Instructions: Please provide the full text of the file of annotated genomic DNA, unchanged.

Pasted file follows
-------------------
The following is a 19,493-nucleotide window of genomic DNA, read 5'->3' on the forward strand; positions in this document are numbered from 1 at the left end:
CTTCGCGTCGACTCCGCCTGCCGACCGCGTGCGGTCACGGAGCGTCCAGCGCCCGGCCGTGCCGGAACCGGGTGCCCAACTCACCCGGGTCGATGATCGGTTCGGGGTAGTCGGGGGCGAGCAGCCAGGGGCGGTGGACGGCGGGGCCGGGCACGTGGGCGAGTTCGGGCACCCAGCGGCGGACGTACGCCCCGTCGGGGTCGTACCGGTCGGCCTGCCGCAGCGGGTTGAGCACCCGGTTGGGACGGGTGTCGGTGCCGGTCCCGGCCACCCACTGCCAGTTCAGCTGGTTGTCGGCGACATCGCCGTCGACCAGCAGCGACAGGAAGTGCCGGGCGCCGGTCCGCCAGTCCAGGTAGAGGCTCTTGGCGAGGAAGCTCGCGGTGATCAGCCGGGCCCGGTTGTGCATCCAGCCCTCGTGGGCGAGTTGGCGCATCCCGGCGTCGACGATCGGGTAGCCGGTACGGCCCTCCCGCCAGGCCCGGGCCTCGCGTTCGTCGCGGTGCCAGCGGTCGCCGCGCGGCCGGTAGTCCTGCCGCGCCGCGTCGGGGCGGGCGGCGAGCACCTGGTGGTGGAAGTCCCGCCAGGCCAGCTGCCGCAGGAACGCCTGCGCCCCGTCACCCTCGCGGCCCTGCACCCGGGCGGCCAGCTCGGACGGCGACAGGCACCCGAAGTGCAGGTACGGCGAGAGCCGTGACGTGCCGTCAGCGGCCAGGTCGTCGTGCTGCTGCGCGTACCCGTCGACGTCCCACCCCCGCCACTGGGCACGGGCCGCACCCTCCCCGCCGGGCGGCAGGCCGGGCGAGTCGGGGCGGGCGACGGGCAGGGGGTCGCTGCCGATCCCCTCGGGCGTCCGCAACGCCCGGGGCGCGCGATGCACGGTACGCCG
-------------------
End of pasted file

The following is a 19,493-nucleotide window of genomic DNA, read 5'->3' on the forward strand; positions in this document are numbered from 1 at the left end:
CTTCGCGTCGACTCCGCCTGCCGACCGCGTGCGGTCACGGAGCGTCCAGCGCCCGGCCGTGCCGGAACCGGGTGCCCAACTCACCCGGGTCGATGATCGGTTCGGGGTAGTCGGGGGCGAGCAGCCAGGGGCGGTGGACGGCGGGGCCGGGCACGTGGGCGAGTTCGGGCACCCAGCGGCGGACGTACGCCCCGTCGGGGTCGTACCGGTCGGCCTGCCGCAGCGGGTTGAGCACCCGGTTGGGACGGGTGTCGGTGCCGGTCCCGGCCACCCACTGCCAGTTCAGCTGGTTGTCGGCGACATCGCCGTCGACCAGCAGCGACAGGAAGTGCCGGGCGCCGGTCCGCCAGTCCAGGTAGAGGCTCTTGGCGAGGAAGCTCGCGGTGATCAGCCGGGCCCGGTTGTGCATCCAGCCCTCGTGGGCGAGTTGGCGCATCCCGGCGTCGACGATCGGGTAGCCGGTACGGCCCTCCCGCCAGGCCCGGGCCTCGCGTTCGTCGCGGTGCCAGCGGTCGCCGCGCGGCCGGTAGTCCTGCCGCGCCGCGTCGGGGCGGGCGGCGAGCACCTGGTGGTGGAAGTCCCGCCAGGCCAGCTGCCGCAGGAACGCCTGCGCCCCGTCACCCTCGCGGCCCTGCACCCGGGCGGCCAGCTCGGACGGCGACAGGCACCCGAAGTGCAGGTACGGCGAGAGCCGTGACGTGCCGTCAGCGGCCAGGTCGTCGTGCTGCTGCGCGTACCCGTCGACGTCCCACCCCCGCCACTGGGCACGGGCCGCACCCTCCCCGCCGGGCGGCAGGCCGGGCGAGTCGGGGCGGGCGACGGGCAGGGGGTCGCTGCCGATCCCCTCGGGCGTCCGCAACGCCCGGGGCGCGCGATGCACGGTACGCCG